Josu M. Aguirregabiria is a researcher and founder of the Sancho de Beurko Association and is currently its president. A specialist in the Civil War in Álava, he is the author of several publications related to this topic, among which “La batalla de Villarreal de Álava” (2015) y “Seis días de guerra en el frente de Álava. Comienza la ofensiva de Mola” (2018) stand out.

Jean (also known as John), his brother Mitchel and his cousin Martin Chabagno moved to Elko, Nevada, and started a successful sheep operation in 1901 with a fourth partner (a local banker) which was based on transhumance and the abundant availability of free pasture land. Following a workplace accident that John suffered in 1909, the company was dissolved in equal parts. John received $20,000, which at the time was a small fortune, considering that his first salary as a sheepherder had been, eight years earlier, $20 a month. John might well have chosen to return permanently to his hometown, but he only did so for a short period of time, returning to the US in 1910. He settled in Saco, 80 miles west of Glasgow, the capital of Valley County in Montana which was founded in 1887 (2). The county — with an area of ​​13,000 square kilometers, rich pastures, and a population not exceeding 140,000 people in 1910 — was the ideal place to establish the type of livestock business that John had in mind. After buying land and a first flock of sheep, he returned to Aldude in 1912 where he married his young love Catherine Urquilux Mococain, born in 1888 in Aldude. They made Valley their first and last home and never returned to Aldude.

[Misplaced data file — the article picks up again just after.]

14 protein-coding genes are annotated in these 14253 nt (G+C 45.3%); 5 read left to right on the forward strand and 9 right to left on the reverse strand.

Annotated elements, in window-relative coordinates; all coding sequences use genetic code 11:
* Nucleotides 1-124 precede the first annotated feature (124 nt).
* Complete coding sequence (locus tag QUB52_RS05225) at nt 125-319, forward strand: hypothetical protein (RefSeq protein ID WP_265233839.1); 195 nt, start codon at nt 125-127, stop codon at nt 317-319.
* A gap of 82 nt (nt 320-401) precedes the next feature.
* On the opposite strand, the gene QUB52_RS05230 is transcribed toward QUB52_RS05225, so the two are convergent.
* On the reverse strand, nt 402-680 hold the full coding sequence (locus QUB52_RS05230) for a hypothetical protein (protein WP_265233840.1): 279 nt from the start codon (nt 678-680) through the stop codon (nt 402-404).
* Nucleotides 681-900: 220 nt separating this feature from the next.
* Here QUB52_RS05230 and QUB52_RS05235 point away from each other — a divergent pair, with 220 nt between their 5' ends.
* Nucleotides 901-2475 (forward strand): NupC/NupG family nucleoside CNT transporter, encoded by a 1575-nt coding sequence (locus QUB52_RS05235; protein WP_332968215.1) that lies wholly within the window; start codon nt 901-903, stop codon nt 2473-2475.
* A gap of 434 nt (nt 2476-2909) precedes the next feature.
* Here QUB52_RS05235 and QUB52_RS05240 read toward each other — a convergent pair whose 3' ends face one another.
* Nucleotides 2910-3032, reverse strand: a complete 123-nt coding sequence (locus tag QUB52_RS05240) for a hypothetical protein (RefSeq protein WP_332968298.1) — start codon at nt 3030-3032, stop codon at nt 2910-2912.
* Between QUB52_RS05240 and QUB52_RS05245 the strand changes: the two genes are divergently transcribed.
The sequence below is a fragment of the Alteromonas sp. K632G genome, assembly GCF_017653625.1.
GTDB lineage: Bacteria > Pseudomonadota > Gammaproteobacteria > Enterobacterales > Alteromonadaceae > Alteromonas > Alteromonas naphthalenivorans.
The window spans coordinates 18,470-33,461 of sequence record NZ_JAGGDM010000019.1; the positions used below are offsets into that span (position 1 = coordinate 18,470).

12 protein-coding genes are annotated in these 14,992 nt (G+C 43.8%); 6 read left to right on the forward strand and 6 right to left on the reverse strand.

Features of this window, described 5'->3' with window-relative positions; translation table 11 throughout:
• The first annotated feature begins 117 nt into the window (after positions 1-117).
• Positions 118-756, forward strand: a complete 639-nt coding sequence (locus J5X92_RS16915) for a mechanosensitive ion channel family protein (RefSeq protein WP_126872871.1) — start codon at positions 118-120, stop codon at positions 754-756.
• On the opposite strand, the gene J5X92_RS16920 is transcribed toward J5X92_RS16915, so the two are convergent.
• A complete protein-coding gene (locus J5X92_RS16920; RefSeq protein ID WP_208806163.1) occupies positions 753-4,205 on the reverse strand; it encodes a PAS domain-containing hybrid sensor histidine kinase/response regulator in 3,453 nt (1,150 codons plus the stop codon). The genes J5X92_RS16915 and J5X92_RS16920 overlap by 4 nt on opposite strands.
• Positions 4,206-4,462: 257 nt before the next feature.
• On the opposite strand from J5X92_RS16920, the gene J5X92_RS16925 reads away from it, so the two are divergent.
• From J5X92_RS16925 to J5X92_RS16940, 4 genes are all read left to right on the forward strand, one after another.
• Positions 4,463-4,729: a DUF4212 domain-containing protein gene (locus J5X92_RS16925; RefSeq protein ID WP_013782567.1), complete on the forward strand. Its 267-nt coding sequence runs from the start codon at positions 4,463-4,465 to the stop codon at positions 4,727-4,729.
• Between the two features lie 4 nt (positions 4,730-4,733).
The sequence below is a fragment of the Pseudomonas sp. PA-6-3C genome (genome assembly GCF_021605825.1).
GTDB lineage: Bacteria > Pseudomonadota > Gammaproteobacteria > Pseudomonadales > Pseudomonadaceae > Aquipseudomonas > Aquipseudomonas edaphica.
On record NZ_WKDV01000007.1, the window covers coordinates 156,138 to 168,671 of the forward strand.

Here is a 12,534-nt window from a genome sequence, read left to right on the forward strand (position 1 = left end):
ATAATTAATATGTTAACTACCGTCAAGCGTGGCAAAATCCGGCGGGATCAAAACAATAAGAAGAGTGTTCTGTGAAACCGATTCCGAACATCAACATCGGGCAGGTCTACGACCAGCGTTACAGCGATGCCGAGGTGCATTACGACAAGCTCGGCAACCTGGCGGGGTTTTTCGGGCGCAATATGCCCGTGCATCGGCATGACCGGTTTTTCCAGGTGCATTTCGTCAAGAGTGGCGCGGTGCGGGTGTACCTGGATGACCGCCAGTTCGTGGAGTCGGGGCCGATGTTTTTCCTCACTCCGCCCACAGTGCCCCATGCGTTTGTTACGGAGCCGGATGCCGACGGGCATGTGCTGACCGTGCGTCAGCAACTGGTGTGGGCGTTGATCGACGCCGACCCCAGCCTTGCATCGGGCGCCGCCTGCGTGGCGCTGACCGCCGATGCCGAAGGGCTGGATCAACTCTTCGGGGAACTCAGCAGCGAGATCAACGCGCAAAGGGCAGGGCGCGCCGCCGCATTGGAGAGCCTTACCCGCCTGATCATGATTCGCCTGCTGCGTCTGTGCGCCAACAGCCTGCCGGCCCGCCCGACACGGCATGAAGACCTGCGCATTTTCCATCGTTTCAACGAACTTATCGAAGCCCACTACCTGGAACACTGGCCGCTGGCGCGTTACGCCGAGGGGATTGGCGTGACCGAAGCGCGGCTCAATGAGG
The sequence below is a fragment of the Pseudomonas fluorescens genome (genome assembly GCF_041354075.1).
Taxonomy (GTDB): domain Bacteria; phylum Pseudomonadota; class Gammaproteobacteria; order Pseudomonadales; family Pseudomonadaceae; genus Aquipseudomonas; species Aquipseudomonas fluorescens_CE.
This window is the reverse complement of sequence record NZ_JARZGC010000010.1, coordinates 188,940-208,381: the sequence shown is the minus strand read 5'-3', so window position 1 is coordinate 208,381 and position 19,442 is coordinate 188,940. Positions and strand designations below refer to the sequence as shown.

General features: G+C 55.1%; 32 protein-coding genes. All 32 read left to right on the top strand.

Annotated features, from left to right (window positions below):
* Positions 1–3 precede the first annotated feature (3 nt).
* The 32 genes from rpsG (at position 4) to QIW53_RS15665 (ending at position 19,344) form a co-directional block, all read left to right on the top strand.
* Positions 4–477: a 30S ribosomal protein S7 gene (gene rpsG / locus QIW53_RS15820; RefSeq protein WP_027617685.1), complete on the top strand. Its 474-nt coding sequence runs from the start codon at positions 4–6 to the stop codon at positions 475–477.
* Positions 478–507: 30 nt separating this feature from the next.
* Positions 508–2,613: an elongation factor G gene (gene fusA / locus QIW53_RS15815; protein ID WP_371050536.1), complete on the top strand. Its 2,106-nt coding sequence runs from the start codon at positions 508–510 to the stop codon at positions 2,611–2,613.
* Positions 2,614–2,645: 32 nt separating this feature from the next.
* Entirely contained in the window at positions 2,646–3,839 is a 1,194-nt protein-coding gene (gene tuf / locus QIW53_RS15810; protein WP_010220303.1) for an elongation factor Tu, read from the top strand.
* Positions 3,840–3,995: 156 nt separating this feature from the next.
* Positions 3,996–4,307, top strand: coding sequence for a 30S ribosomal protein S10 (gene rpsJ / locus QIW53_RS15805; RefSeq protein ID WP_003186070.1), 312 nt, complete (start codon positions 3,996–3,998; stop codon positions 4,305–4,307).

John continued to expand his ranch with the acquisition of new land and livestock. By 1920, Rancho Etchart was considered one of the most important in the Valley. Within it grew the five children produced by John and Catherine’s marriage: Ferne (1915-1984), Jean “Gene” (1916-2018), Mitchel “Mitch” (1921-2019), Mark (1924-1992) and Leonard (1928-2015). With Euskera as their mother tongue and the only language spoken at home, the two oldest arrived at school without knowing a word of English. After being reprimanded by the school teacher, their mother decided to teach her children English, gradually forgetting Basque. In a 2017 interview with Gene that took place in Billings, Yellowstone County, conducted by Joseba Etxarri, director of Euskalkultura, and one of the authors of the blog Pedro J. Oiarzabal, the 100-year-old Gene remembered only a few words and individual phrases in Basque that he learned in his childhood. At the time of John’s sudden death on April 17, 1943, Etchart Ranch was roughly 250,000 acres in size and had about 40,000 to 50,000 sheep and a good number of Hereford cattle. John had become one of the most influential ranchers in the American West. Catherine passed away in 1978, at the age of 90, in Billings.

Young Mitch and Mark playing with a toy airplane.